By Jane Lewis
New US clinical guidelines have been published that aim to address the growing public health problem of peanut allergy, and follow recent high quality research suggesting that peanut allergy can be prevented if peanut-containing foods are introduced in infancy.
The Addendum Guidelines for the Prevention of Peanut Allergy in the United States – developed by an expert panel sponsored by the National Institute of Allergy and Infectious Diseases, part of the National Institutes of Health – supplement the 2010 Guidelines for the Diagnosis and Management of Food Allergy in the United States and provide three separate guidelines for infants at various levels of risk for developing peanut allergy.
Speaking to Medicine Today, Professor Katie Allen, allergist at the Murdoch Children’s Research Institute in Melbourne, and Director of the Centre for Food and Allergy Research, said that the Australian Infant Feeding Consensus Guidelines were reviewed and updated in mid-2016. ‘Our guidelines underpin the current paper. We’re comfortable with the US Addendum Guidelines, although they do go an extra step to provide specific information to high risk families that Australian allergy experts are currently discussing carefully,’ she said.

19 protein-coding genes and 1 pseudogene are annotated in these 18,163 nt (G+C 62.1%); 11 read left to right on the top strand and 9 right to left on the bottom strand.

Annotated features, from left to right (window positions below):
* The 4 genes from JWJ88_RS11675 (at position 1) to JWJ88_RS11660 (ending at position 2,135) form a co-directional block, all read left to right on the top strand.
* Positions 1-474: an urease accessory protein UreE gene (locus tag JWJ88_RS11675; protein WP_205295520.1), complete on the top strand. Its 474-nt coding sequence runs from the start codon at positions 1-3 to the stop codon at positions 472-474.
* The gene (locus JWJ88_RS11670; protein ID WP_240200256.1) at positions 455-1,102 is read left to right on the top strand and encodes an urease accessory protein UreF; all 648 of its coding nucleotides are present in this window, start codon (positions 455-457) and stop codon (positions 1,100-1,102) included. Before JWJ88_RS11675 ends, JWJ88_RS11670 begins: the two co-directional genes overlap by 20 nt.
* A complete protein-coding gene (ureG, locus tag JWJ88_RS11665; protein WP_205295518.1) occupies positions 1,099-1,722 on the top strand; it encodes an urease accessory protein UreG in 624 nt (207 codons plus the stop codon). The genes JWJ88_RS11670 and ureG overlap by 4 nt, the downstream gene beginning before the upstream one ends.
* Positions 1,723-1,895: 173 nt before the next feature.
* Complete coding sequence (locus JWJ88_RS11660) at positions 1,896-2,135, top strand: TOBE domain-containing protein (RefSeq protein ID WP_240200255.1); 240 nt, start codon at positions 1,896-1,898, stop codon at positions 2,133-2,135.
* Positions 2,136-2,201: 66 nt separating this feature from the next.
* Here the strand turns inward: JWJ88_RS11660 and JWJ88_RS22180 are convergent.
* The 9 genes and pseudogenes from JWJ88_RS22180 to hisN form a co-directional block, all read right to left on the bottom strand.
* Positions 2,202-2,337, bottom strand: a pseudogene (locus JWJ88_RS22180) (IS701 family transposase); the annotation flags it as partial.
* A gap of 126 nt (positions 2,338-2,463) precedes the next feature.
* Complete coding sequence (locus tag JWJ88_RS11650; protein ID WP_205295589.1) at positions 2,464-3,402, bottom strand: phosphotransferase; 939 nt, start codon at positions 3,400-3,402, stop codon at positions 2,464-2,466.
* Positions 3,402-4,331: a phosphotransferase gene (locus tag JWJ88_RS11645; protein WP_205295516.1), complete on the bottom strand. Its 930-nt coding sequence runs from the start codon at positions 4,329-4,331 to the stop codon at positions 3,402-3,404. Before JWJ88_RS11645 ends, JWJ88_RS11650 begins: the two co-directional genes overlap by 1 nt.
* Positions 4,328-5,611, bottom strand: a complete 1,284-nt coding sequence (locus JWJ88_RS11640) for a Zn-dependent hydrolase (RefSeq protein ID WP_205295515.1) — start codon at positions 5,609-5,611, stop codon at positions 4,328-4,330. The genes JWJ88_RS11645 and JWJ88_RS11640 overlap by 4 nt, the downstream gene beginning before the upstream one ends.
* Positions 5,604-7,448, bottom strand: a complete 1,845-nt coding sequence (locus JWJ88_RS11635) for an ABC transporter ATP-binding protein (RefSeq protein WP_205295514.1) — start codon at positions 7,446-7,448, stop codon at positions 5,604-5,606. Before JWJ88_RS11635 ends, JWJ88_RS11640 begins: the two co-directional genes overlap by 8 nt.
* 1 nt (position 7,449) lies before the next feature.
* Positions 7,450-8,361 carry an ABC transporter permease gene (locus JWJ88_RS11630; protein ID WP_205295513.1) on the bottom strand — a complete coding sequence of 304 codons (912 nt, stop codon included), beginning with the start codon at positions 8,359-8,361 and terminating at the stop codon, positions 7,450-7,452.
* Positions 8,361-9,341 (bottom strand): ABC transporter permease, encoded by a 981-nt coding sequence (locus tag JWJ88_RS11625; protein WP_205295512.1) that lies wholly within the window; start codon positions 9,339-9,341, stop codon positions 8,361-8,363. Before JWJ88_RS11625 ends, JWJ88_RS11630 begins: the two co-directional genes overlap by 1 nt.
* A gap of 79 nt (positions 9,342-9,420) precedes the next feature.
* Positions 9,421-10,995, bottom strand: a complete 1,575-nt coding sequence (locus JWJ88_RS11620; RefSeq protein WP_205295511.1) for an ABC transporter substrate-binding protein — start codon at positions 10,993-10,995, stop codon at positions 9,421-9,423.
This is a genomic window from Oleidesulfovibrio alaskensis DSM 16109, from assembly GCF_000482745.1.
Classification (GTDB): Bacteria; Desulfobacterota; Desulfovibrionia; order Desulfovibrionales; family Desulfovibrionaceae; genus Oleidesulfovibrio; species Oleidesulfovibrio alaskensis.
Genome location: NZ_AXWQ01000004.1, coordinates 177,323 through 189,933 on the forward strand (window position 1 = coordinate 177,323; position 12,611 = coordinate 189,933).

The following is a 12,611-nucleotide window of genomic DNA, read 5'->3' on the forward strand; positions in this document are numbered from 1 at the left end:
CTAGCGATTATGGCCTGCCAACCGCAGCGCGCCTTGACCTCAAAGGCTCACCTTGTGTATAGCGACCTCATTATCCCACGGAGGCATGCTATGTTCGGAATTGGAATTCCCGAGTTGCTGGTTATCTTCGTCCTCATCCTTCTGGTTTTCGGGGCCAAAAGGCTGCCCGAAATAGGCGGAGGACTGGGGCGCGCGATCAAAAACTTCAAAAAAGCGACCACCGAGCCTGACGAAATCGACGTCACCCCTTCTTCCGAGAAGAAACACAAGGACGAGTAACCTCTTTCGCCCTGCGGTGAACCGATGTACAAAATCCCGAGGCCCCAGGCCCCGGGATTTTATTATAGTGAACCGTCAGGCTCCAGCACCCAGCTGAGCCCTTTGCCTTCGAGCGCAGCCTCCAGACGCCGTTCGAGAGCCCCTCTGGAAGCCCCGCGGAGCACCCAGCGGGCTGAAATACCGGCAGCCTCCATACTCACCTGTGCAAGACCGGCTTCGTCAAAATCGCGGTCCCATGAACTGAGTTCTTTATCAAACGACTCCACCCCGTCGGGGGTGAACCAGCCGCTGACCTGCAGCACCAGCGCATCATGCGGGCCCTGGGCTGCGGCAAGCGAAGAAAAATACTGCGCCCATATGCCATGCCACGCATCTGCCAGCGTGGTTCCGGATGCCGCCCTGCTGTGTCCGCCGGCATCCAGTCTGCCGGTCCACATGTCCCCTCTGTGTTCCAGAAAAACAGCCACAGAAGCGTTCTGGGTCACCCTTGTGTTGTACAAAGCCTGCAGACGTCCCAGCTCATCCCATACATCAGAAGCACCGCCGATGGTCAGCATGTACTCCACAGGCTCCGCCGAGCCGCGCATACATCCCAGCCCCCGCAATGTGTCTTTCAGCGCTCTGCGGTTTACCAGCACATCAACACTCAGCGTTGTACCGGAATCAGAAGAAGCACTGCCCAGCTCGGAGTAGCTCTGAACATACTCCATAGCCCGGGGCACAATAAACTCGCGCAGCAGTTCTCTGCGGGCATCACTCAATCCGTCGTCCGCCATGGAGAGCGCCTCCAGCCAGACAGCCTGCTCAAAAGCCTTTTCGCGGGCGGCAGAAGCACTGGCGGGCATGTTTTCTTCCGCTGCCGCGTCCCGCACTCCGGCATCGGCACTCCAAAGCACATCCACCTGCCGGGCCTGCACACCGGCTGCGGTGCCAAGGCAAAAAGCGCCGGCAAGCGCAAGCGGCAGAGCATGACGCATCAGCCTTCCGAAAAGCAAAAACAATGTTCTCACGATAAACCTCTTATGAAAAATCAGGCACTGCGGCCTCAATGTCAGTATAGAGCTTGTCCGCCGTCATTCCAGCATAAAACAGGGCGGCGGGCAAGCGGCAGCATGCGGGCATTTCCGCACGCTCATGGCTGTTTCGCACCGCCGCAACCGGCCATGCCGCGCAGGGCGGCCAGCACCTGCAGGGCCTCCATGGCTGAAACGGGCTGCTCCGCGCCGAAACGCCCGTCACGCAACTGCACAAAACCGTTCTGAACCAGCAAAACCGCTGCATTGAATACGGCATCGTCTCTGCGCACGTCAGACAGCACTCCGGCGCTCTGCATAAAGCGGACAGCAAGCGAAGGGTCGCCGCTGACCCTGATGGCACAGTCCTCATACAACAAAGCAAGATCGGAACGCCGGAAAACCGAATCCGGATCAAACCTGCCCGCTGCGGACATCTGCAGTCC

In contrast to the current Australian consensus, the US guidelines provide separate recommendations for infants at various levels of risk. For all infants deemed to be at high-risk of peanut allergy – those with severe eczema, egg allergy or both – evaluation using skin prick testing or blood tests is recommended to determine if peanuts should be introduced. For infants with mild to moderate eczema, age-appropriate peanut-containing foods can be introduced at around 6 months of age. For infants without eczema or any food allergy, peanut-containing foods can be freely introduced in the diet together with other solid foods.
By contrast, Australian guidelines recommend that for every infant, regardless of risk, once solids have been started (at around 6 months of age, but not before 4 months), allergic foods such as peanut-containing foods, eggs, fish and wheat be introduced in the first year of life. Currently, there is no specific recommendation for allergy testing prior to peanut introduction for high-risk infants as recommended by the updated US guidelines.
According to Professor Allen, there is some doubt that the allergist workforce in Australia could cope with the demand for high-risk screening if our guidelines matched those of the USA, with ‘potentially quite a significant number of people seeking testing.’
‘We think that if an infant has egg allergy or early onset severe eczema, they should be seeing an allergist anyway, and it can be left to the allergist and the individual to decide how best to introduce other foods such as peanuts,’ she said. The addendum guidelines were copublished in the Journal of Allergy and Clinical Immunology; Annals of Allergy, Asthma and Immunology; Journal of Pediatric Nursing; Pediatric Dermatology; World Allergy Organization Journal; and Allergy, Asthma and Clinical Immunology.
Ann Allergy Asthma Immunol 2016; http://dx.doi.org/10.1016/j.anai.2016.10.004.
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